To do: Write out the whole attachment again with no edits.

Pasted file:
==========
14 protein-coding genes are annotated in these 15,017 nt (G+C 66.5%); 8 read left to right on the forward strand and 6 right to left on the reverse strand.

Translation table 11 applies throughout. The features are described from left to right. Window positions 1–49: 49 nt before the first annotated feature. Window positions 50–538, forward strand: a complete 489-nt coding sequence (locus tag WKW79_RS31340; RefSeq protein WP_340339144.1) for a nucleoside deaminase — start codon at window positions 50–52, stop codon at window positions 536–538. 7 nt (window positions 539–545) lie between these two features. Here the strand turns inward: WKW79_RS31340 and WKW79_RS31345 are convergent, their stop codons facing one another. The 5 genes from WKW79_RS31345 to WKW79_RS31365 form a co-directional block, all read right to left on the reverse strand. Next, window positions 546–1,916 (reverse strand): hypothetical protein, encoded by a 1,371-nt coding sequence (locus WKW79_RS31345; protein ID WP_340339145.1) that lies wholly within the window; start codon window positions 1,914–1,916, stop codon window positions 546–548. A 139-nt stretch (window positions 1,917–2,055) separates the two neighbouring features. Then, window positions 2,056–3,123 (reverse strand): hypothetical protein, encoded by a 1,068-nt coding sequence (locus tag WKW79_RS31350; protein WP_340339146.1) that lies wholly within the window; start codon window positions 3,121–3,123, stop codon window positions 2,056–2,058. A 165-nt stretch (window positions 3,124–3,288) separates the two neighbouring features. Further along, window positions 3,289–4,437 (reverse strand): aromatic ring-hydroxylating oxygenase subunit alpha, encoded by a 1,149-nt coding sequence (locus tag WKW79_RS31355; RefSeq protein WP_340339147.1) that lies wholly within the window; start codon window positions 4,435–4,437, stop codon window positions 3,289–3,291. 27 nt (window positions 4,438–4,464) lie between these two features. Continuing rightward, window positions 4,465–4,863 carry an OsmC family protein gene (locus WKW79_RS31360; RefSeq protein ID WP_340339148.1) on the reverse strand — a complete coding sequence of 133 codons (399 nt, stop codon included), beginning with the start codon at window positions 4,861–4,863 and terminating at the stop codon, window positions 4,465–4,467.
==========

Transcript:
14 protein-coding genes are annotated in these 15,017 nt (G+C 66.5%); 8 read left to right on the forward strand and 6 right to left on the reverse strand.

Translation table 11 applies throughout. The features are described from left to right. Window positions 1–49: 49 nt before the first annotated feature. Window positions 50–538, forward strand: a complete 489-nt coding sequence (locus tag WKW79_RS31340; RefSeq protein WP_340339144.1) for a nucleoside deaminase — start codon at window positions 50–52, stop codon at window positions 536–538. 7 nt (window positions 539–545) lie between these two features. Here the strand turns inward: WKW79_RS31340 and WKW79_RS31345 are convergent, their stop codons facing one another. The 5 genes from WKW79_RS31345 to WKW79_RS31365 form a co-directional block, all read right to left on the reverse strand. Next, window positions 546–1,916 (reverse strand): hypothetical protein, encoded by a 1,371-nt coding sequence (locus WKW79_RS31345; protein ID WP_340339145.1) that lies wholly within the window; start codon window positions 1,914–1,916, stop codon window positions 546–548. A 139-nt stretch (window positions 1,917–2,055) separates the two neighbouring features. Then, window positions 2,056–3,123 (reverse strand): hypothetical protein, encoded by a 1,068-nt coding sequence (locus tag WKW79_RS31350; protein WP_340339146.1) that lies wholly within the window; start codon window positions 3,121–3,123, stop codon window positions 2,056–2,058. A 165-nt stretch (window positions 3,124–3,288) separates the two neighbouring features. Further along, window positions 3,289–4,437 (reverse strand): aromatic ring-hydroxylating oxygenase subunit alpha, encoded by a 1,149-nt coding sequence (locus tag WKW79_RS31355; RefSeq protein WP_340339147.1) that lies wholly within the window; start codon window positions 4,435–4,437, stop codon window positions 3,289–3,291. 27 nt (window positions 4,438–4,464) lie between these two features. Continuing rightward, window positions 4,465–4,863 carry an OsmC family protein gene (locus WKW79_RS31360; RefSeq protein ID WP_340339148.1) on the reverse strand — a complete coding sequence of 133 codons (399 nt, stop codon included), beginning with the start codon at window positions 4,861–4,863 and terminating at the stop codon, window positions 4,465–4,467.